Recent MAHB Central Accomplishments

  1. A mailing list of 1500 interested groups and individuals;
  2. Thirty Nodes—groups constituting the MAHB network that support our mission and are building webpages as part of the MAHB website; Nodes are not governed by MAHB, rather they are part of the community, the force for change who align themselves with MAHB for greater impact.
  3. 336 registered Associates, individuals who support the mission and are finding ways to engage at the front line of policy and building social awareness with the goal of realizing the desired future world;
  4. A website (MAHB.stanford.edu) that is rapidly building pages of resources (books, articles, movies) for policy makers, media and civil society, ideas for engaging in action furthering the Mission, forum for discussion and a growing list of activities reported from the Nodes;
  5. Hosted several workshops and seminars devoted to various facets of the global problem;
  6. Hosted its first symposium Social Movements, Competing Crises and Effective Action on the Stanford campus.
  7. Initiated a process to develop a compelling and plausible Vision for 2050, an equitable world moving at an acceptable rate towards sustainability;

New MAHB Website!

Visit the new MAHB Website!  There are several features of the website that allow people access to high quality information and the ability to communicate with other MAHB associates and Nodes.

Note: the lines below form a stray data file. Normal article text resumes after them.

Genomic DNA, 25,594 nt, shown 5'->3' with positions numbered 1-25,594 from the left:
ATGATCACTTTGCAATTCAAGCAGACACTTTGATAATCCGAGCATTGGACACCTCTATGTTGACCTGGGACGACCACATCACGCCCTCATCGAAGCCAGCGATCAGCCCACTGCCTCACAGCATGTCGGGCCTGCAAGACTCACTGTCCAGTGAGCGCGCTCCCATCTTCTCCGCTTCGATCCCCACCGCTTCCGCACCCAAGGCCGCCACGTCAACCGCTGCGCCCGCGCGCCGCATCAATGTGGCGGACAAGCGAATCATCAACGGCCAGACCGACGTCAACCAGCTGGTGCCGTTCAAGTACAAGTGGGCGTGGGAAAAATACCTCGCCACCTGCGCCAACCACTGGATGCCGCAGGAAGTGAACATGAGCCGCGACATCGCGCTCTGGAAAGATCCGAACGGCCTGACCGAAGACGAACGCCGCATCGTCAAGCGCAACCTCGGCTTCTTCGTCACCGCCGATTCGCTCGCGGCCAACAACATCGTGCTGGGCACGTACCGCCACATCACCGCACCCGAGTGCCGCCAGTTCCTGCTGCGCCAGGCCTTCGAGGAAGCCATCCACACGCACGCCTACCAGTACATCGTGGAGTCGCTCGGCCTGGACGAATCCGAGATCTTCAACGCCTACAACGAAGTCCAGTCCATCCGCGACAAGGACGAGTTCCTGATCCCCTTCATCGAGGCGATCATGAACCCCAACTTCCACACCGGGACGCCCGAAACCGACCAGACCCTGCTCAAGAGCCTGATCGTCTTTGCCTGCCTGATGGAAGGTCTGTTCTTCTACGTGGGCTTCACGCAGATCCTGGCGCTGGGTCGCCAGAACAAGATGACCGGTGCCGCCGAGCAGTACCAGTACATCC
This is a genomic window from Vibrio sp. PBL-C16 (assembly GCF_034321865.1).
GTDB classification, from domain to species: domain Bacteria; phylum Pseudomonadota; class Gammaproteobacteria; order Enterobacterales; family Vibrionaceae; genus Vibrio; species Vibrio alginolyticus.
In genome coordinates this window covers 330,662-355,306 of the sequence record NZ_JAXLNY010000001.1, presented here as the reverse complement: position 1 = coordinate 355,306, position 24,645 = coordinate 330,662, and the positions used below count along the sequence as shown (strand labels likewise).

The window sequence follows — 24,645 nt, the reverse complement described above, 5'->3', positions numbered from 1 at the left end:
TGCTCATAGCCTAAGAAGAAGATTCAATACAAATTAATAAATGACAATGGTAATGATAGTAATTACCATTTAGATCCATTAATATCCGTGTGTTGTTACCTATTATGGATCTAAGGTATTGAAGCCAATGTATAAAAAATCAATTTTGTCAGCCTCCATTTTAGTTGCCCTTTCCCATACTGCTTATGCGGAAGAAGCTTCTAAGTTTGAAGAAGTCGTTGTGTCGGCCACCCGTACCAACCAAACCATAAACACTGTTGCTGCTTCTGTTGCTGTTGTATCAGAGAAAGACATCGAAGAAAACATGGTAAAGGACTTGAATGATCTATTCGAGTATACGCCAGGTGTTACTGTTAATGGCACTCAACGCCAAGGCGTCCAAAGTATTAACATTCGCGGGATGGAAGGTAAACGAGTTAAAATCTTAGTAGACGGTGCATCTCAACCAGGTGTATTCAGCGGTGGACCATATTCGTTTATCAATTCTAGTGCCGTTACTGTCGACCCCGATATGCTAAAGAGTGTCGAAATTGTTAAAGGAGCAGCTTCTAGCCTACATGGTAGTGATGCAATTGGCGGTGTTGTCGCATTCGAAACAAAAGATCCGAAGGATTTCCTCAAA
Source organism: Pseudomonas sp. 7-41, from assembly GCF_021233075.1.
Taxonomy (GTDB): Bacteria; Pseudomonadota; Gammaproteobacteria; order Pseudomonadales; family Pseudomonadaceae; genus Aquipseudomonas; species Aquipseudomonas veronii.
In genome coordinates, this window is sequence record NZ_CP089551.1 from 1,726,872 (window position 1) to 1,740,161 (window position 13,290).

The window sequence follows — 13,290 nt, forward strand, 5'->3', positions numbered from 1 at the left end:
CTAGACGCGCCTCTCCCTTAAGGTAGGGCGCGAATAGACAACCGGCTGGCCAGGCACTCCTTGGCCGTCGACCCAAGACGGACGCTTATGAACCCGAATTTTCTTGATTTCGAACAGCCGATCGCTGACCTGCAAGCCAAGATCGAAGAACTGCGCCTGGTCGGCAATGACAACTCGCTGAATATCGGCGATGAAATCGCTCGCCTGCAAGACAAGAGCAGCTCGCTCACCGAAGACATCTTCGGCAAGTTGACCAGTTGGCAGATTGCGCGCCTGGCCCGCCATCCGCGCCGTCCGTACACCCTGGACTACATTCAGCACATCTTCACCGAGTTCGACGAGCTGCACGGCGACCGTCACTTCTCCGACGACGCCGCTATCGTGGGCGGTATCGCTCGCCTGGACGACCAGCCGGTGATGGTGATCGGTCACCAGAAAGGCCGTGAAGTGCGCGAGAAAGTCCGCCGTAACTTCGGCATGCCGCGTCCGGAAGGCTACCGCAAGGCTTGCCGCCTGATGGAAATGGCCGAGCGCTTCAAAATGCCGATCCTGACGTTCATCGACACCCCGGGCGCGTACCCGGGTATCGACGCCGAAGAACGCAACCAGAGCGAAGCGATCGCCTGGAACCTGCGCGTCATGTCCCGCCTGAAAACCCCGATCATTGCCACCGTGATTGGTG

1. Join the MAHB and sign up on the new website: http://mahb.stanford.edu/
  2. Explore & Use the MAHB website!
 
The MAHB website hosts resources to facilitate a thriving MAHB community including:  recent publications that are seen as highly valuable;   an “Article of the Month” that is selected and featured; information on upcoming and past MAHB events; breaking news feeds related to MAHB topics; a communication hub for MAHB nodes & associates; a forum for discussion among members; and much more!
 
We have an ever growing and evolving library of high quality resources on MAHB related subjects!  To see them visit: http://mahb.stanford.edu/library/mahb-library/
 
Interaction between member nodes (ie groups) and associates (ie individuals) is facilitated on the newly revamped website.  Once you are signed up you can post you/your groups latest achievements, advertise upcoming events, participate in the Forum [http://mahb.stanford.edu/forum/mahb-forum], and see what the other members have been posting [http://mahb.stanford.edu/activity/].
 
Ilan Kelman [http://www.ilankelman.org], a renowned scientist of the Center for International Climate and Environmental Research – Oslo (CICERO), will be blogging on the MAHB website!